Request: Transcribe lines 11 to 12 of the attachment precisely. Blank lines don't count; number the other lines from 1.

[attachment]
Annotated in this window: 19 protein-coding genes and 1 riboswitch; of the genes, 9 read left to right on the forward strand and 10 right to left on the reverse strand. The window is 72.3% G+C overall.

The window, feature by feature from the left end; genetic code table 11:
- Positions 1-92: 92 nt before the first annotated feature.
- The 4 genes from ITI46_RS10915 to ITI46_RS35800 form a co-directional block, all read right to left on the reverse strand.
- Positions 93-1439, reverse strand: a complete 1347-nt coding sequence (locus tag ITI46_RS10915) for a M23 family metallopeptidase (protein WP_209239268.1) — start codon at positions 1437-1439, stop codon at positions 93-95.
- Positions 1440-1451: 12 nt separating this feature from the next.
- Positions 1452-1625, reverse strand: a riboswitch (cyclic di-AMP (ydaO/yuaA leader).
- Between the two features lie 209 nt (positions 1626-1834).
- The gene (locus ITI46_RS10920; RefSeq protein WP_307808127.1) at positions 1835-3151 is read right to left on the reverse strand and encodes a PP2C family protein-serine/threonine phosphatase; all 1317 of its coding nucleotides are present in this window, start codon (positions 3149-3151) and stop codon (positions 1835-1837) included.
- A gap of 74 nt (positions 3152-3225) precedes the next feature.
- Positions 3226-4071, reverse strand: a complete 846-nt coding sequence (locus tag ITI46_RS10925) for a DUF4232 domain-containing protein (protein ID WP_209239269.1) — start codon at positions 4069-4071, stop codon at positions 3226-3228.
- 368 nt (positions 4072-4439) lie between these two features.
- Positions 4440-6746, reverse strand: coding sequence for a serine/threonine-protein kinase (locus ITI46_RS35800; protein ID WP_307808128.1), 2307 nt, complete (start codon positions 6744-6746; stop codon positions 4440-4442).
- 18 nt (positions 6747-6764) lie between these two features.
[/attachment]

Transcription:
- Positions 3226-4071, reverse strand: a complete 846-nt coding sequence (locus tag ITI46_RS10925) for a DUF4232 domain-containing protein (protein ID WP_209239269.1) — start codon at positions 4069-4071, stop codon at positions 3226-3228.
- 368 nt (positions 4072-4439) lie between these two features.